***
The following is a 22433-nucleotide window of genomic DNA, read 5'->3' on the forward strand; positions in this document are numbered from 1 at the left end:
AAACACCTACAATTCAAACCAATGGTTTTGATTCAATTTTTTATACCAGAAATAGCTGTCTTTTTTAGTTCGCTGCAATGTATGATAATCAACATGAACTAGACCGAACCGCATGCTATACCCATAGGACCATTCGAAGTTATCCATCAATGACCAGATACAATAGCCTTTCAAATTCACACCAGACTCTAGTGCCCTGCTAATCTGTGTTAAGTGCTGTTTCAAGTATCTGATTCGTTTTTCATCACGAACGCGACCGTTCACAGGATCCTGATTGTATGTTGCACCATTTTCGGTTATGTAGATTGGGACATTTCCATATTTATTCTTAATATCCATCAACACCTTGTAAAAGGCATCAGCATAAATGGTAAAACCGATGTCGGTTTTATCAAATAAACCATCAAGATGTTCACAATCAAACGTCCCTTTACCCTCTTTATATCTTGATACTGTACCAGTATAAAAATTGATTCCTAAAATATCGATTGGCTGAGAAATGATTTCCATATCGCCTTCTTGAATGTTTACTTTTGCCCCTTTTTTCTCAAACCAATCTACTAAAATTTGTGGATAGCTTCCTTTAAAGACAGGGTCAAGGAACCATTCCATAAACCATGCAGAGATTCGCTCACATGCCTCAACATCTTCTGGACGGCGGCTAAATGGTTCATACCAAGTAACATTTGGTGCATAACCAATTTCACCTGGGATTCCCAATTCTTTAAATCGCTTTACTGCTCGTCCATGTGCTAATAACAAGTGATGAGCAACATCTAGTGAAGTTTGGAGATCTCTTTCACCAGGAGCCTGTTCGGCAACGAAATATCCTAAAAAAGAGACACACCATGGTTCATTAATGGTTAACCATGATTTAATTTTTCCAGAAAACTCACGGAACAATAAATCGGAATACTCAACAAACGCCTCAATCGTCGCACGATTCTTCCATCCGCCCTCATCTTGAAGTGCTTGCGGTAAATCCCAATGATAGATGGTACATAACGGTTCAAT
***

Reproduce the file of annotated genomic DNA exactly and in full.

The following is a 22433-nucleotide window of genomic DNA, read 5'->3' on the forward strand; positions in this document are numbered from 1 at the left end:
AAACACCTACAATTCAAACCAATGGTTTTGATTCAATTTTTTATACCAGAAATAGCTGTCTTTTTTAGTTCGCTGCAATGTATGATAATCAACATGAACTAGACCGAACCGCATGCTATACCCATAGGACCATTCGAAGTTATCCATCAATGACCAGATACAATAGCCTTTCAAATTCACACCAGACTCTAGTGCCCTGCTAATCTGTGTTAAGTGCTGTTTCAAGTATCTGATTCGTTTTTCATCACGAACGCGACCGTTCACAGGATCCTGATTGTATGTTGCACCATTTTCGGTTATGTAGATTGGGACATTTCCATATTTATTCTTAATATCCATCAACACCTTGTAAAAGGCATCAGCATAAATGGTAAAACCGATGTCGGTTTTATCAAATAAACCATCAAGATGTTCACAATCAAACGTCCCTTTACCCTCTTTATATCTTGATACTGTACCAGTATAAAAATTGATTCCTAAAATATCGATTGGCTGAGAAATGATTTCCATATCGCCTTCTTGAATGTTTACTTTTGCCCCTTTTTTCTCAAACCAATCTACTAAAATTTGTGGATAGCTTCCTTTAAAGACAGGGTCAAGGAACCATTCCATAAACCATGCAGAGATTCGCTCACATGCCTCAACATCTTCTGGACGGCGGCTAAATGGTTCATACCAAGTAACATTTGGTGCATAACCAATTTCACCTGGGATTCCCAATTCTTTAAATCGCTTTACTGCTCGTCCATGTGCTAATAACAAGTGATGAGCAACATCTAGTGAAGTTTGGAGATCTCTTTCACCAGGAGCCTGTTCGGCAACGAAATATCCTAAAAAAGAGACACACCATGGTTCATTAATGGTTAACCATGATTTAATTTTTCCAGAAAACTCACGGAACAATAAATCGGAATACTCAACAAACGCCTCAATCGTCGCACGATTCTTCCATCCGCCCTCATCTTGAAGTGCTTGCGGTAAATCCCAATGATAGATGGTACATAACGGTTCAAT